The short story is, a few years back I saved Emily Harris’s life after seeing her die in one of my dreams/visions/whatever-you-want-to-call-things-you-see-in-your-sleep-that-foretell-the-future. You know, the normal kind of thing you build a friendship on.

“I wish it had been that simple. No offense,” I added as an afterthought. She shrugged. We’d known each other for six years now, so she’d had time to decipher what I meant and what I didn’t. “The thing is,” I continued, “the signs from the bones don’t line up with the dream I had last night. They’re kind of opposites, actually.”

“What do you mean?”

I cleared my throat. “I mean, the bones say you’re gonna cause the end of the world, but my dream said you were up for a big promotion at work, and your life was about to take a lot of really good turns. And I don’t know about you, but causing the apocalypse doesn’t sound like everything’s on the up and up.”

“A bit of an understatement, but I won’t disagree.” She shook her head, bewilderment and confusion playing tug-of-war on her face.

“I’ll get you some tea,” I said. I was getting all twitchy just sitting there, talking about this stuff. Nothing like it had ever happened to me before, and I’d never heard of it happening to other soothsayers (or whatever you call us) before. I put the kettle on the stove (always the traditionalist, where tea is concerned), and rummaged through the cupboard to see if I had any of Em’s favorite chamomile left. That’s when I heard the voices.

“…didn’t tell him anything, but…only guess he’ll suspect….”

Who was she talking to? I was about to go into the room and see if she was on the phone, when I heard a response. I’d never heard anything like it. It was…deadly and delicate, infernal and intricate. Hearing it was like seeing the most beautiful, angelic person you’ve ever seen, and realizing that the axe in their hands was swinging at your throat, a wicked spark of glee in their eyes. And though it spoke even more softly than Em had, I heard it speak my name.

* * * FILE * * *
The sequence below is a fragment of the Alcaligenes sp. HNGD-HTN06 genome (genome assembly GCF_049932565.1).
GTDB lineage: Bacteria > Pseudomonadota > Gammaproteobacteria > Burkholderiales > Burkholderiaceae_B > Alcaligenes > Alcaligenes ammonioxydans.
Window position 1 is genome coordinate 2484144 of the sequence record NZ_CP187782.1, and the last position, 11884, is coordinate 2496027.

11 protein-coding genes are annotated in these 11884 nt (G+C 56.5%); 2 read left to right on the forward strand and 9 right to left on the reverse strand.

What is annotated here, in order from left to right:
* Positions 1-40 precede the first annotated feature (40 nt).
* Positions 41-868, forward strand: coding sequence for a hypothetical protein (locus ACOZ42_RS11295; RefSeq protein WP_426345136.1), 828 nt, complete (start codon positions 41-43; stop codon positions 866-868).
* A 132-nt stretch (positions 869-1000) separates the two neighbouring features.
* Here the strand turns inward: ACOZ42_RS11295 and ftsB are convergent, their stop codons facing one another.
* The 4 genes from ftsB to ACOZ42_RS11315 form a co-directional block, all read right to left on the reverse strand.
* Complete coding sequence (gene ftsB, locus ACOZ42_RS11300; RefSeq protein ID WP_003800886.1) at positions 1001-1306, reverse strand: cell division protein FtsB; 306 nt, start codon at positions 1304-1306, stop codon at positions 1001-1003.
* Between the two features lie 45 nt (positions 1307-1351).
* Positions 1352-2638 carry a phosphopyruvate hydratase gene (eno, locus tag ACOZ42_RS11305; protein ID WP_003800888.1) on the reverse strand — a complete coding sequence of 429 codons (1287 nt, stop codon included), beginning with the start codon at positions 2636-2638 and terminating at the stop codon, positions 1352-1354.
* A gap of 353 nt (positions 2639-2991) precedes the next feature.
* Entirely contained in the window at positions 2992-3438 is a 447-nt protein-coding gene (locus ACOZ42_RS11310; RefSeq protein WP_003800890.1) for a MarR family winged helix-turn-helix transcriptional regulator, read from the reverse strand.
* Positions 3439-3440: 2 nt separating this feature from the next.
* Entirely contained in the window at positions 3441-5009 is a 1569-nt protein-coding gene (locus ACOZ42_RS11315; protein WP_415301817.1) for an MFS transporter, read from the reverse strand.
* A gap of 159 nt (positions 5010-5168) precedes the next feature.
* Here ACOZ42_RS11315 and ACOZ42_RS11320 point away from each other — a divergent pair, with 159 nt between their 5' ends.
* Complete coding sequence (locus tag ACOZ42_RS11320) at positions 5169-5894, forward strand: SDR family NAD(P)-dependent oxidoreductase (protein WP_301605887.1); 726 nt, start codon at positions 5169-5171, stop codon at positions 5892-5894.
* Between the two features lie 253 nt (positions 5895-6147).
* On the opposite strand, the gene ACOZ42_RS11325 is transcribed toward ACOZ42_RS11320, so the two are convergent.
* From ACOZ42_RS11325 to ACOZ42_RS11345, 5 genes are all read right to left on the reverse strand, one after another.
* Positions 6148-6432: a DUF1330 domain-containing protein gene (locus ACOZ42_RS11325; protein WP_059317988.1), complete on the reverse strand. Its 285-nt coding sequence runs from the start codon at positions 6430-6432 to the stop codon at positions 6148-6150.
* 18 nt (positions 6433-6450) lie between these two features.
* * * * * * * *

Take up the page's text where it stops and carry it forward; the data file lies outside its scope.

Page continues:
“Marcus Clevenger must die.”

I stood, the strangling fingers of shock encasing my body. It (I refused to believe that that voice belonged to a human being) had known my name. It had decreed my death. And, judging by the footsteps coming my way, Em was on her way to deliver my sentence.

She was smiling. I couldn’t say anything.

“I suppose it all makes sense now,” she said as she made her way to the block of knives, her fingers skating along the counter top. I shook my head. She removed my favorite fillet knife, the one I kept sharper than a northern winter wind. Of course she picked that one. “Your vision and the signs in the bones…they were both right. My Master just promoted me, and, after I’ve gotten rid of you, I can move on to take my place at his side. And all the world will bow before us.”

“I…I saved you,” I said, trying to make sense of the senseless.

She moved closer to me, and as she pressed the blade between my ribs, she whispered into my ear, “And aren’t you glad you did?”

Death’s Rose

It was a bright clear day, the day that Death came to collect Rose’s soul. He appeared behind her as she was sitting on a cliff, overlooking the sea. She was unafraid, dangling her legs over a long drop into the pounding surf that broke and re-formed and broke again on jagged, unfriendly rocks. But there she sat, bright red hair dancing in the wind as she leaned slightly forward, enjoying the brush of the sea-salt breeze on her freckle-dusted face. For a moment, he paused. It wasn’t often that he had to collect someone so in love with life.